Phillies Prospect #12: Josh Outman

Even with his unorthodox, but effective delivery, Josh Outman seemed a natural. The Phillies couldn't resist when they found a strong left-hander available in the 2005 Draft and made Outman a part of their organization.

Josh Outman is a freak. His unorthodox mechanics have been well analyzed and have found to be basically a good idea. Perhaps his success will lead other pitchers to adopt his style - actually, his father's style - of mechanics. The whole thing stems from the elder Outman's knowledge of biomechanics and kinesiology, which he put to use to develop a style of pitching that puts much less strain on the elbow and shoulder. Along the way, Outman has been receptive to letting coaches tweak his mechanics and it has all worked out to make Outman a pretty impressive specimen. You get the feeling that he could throw the ball between his legs and get hitters out.

Last season, the Phillies parked Outman in the starting rotation at Lakewood and he was a key part of their run for the South Atlantic League title. He put together a string of 37 straight scoreless innings through the middle part of the summer, during which he was basically unhittable. This season he will likely be at Clearwater as he moves closer to the majors and it's going to be interesting to see how his mechanics and ability translate to the higher levels of the minor league system.

Josh Outman's career stats

'05 Batavia 2 1 2.76 0 11 4 29.1 23 14 9 1 14 31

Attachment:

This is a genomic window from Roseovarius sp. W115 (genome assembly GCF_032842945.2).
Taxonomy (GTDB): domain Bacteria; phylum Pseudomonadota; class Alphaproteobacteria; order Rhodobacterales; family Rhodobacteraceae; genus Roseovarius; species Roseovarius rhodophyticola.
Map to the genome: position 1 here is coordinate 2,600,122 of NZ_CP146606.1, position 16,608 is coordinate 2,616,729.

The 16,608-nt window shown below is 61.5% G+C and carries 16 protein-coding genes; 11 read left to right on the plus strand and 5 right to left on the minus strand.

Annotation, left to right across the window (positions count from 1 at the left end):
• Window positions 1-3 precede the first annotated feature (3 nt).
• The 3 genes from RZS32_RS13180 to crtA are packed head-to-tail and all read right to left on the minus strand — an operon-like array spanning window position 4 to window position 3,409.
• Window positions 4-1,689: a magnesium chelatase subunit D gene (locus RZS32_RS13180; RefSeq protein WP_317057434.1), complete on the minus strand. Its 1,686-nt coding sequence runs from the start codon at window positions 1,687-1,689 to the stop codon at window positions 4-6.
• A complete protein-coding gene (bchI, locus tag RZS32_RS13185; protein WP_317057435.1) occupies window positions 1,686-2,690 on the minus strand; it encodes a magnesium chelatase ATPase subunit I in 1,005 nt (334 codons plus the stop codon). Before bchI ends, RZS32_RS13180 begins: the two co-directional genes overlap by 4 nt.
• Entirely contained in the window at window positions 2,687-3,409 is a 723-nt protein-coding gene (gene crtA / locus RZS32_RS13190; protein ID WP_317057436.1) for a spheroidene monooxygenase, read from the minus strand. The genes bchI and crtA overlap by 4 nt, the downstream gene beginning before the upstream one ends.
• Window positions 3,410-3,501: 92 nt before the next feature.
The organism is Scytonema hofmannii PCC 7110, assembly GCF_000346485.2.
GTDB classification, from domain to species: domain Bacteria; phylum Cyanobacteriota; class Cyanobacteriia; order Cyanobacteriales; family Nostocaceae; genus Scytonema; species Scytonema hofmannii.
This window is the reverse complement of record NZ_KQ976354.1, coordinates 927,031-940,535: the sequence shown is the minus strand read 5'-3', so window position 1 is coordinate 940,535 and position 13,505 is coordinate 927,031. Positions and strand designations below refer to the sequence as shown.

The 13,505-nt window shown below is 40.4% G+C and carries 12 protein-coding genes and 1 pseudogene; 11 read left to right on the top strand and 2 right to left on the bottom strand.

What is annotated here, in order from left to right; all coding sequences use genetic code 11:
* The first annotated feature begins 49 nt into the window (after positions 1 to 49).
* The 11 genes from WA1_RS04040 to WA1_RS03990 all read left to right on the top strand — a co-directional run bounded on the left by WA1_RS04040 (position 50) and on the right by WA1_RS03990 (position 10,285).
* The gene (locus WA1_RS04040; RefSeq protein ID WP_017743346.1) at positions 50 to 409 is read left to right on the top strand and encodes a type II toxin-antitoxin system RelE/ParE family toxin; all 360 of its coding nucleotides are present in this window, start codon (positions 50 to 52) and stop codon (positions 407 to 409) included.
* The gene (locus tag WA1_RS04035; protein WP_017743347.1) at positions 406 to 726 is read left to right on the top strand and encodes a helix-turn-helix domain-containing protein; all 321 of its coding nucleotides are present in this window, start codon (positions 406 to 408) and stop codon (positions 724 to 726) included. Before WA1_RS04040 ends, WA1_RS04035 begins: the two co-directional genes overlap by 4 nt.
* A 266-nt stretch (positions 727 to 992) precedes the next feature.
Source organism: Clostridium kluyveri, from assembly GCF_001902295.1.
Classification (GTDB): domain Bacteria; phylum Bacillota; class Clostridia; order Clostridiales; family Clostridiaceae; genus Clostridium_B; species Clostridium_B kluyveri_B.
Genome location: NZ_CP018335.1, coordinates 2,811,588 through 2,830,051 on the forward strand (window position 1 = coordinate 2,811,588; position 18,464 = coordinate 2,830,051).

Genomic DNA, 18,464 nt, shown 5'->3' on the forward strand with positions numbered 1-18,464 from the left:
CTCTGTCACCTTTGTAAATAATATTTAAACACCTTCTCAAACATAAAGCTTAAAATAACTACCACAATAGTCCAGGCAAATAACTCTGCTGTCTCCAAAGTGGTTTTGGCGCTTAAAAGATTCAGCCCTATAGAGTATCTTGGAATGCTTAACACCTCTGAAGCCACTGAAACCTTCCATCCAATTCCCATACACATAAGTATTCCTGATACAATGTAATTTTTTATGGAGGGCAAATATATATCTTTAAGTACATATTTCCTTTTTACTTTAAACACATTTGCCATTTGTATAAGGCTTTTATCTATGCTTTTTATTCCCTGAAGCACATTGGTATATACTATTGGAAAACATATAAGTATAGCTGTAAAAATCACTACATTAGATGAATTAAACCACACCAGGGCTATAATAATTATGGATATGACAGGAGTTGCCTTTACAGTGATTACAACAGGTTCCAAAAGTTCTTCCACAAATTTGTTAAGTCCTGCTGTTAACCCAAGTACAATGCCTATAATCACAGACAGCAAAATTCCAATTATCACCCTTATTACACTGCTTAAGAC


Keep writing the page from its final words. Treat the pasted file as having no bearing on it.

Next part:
'06 Lakewood 14 6 2.95 0 27 27 155.1 119 61 51 5 75 161
TOTALS 16 7 2.92 0 38 31 184.2 142 75 60 6 89 192

Acquired: Drafted by the Phillies in the 10th round of the 2005 Draft out of Central Missouri State University.

Repertoire: Outman has a fastball that sometimes seems to dive down in the zone and has late movement. Thanks to the tweaking that the Phillies did with him mechanics, his velocity has improved and his fastball is generally in the mid-90s and he hasn't lost any of the control or movement on the pitch. His slider and change-up are nothing spectacular, but they're both at least average and he can throw them both for strikes. He can also keep all three of his pitches down in the zone, which is a key part of Outman's success.

Pitching: Outman may have one of the best arms in the organization, although he doesn't get as much recognition as some of the other, more developed pitchers. Because of the fact that he keeps his pitches down in the zone, Outman allowed just one home run in 29.1 innings in 2005 and stretched that to one every 31 innings last season. His motion is deceptive and some scouts believe that he will only get better as he develops more and continues to improve on his secondary pitches. In his first pro season, Outman averaged 4.29 walks per nine innings and issued 4.35 free passes last season; both may be just a tad high, but nothing to get too concerned about, especially when he's getting the number of strikeouts that he does, averaging 9.36 whiffs per nine innings of work.

Projection: Outman's role seemed to rest on how his slider and change-up would develop. The Phillies believe that both will be good enough that they can keep him in the starting rotation and that's likely where he'll be when he heads for Clearwater in 2007. It's looking more and more like Outman will be an impact type pitcher who can serve at least in the middle portion of a major league rotation in the not too distant future. He still has some work to do, but you have to love what we've seen from Josh Outman over the past two seasons.

ETA: Just how quickly the Phillies will move Outman is going to be interesting to see. If he pitches well at Clearwater, he could hit Double-A by the end of the season and be at Triple-A sometime in 2008. Getting a shot in camp with the 2009 Phillies wouldn't be out of the question.


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